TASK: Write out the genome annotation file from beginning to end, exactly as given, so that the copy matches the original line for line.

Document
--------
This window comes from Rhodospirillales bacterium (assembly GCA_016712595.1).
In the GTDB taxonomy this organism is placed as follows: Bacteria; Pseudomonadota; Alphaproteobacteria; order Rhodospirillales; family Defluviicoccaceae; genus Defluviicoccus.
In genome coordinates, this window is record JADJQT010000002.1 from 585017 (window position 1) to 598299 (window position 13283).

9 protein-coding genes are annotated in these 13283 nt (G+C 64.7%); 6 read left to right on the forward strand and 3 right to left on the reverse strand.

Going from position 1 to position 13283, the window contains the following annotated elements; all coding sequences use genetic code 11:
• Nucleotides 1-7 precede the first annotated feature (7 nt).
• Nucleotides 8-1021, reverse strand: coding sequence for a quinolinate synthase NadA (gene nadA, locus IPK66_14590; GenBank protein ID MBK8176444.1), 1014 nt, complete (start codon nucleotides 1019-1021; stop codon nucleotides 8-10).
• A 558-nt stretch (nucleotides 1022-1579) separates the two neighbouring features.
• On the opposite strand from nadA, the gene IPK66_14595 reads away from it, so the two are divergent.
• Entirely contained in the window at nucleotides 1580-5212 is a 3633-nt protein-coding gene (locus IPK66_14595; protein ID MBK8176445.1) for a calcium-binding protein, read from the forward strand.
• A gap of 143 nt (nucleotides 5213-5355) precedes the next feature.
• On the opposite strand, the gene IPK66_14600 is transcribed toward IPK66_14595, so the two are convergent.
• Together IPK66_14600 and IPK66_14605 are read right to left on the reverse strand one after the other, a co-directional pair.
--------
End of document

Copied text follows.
This window comes from Rhodospirillales bacterium (assembly GCA_016712595.1).
In the GTDB taxonomy this organism is placed as follows: Bacteria; Pseudomonadota; Alphaproteobacteria; order Rhodospirillales; family Defluviicoccaceae; genus Defluviicoccus.
In genome coordinates, this window is record JADJQT010000002.1 from 585017 (window position 1) to 598299 (window position 13283).

9 protein-coding genes are annotated in these 13283 nt (G+C 64.7%); 6 read left to right on the forward strand and 3 right to left on the reverse strand.

Going from position 1 to position 13283, the window contains the following annotated elements; all coding sequences use genetic code 11:
• Nucleotides 1-7 precede the first annotated feature (7 nt).
• Nucleotides 8-1021, reverse strand: coding sequence for a quinolinate synthase NadA (gene nadA, locus IPK66_14590; GenBank protein ID MBK8176444.1), 1014 nt, complete (start codon nucleotides 1019-1021; stop codon nucleotides 8-10).
• A 558-nt stretch (nucleotides 1022-1579) separates the two neighbouring features.
• On the opposite strand from nadA, the gene IPK66_14595 reads away from it, so the two are divergent.
• Entirely contained in the window at nucleotides 1580-5212 is a 3633-nt protein-coding gene (locus IPK66_14595; protein ID MBK8176445.1) for a calcium-binding protein, read from the forward strand.
• A gap of 143 nt (nucleotides 5213-5355) precedes the next feature.
• On the opposite strand, the gene IPK66_14600 is transcribed toward IPK66_14595, so the two are convergent.
• Together IPK66_14600 and IPK66_14605 are read right to left on the reverse strand one after the other, a co-directional pair.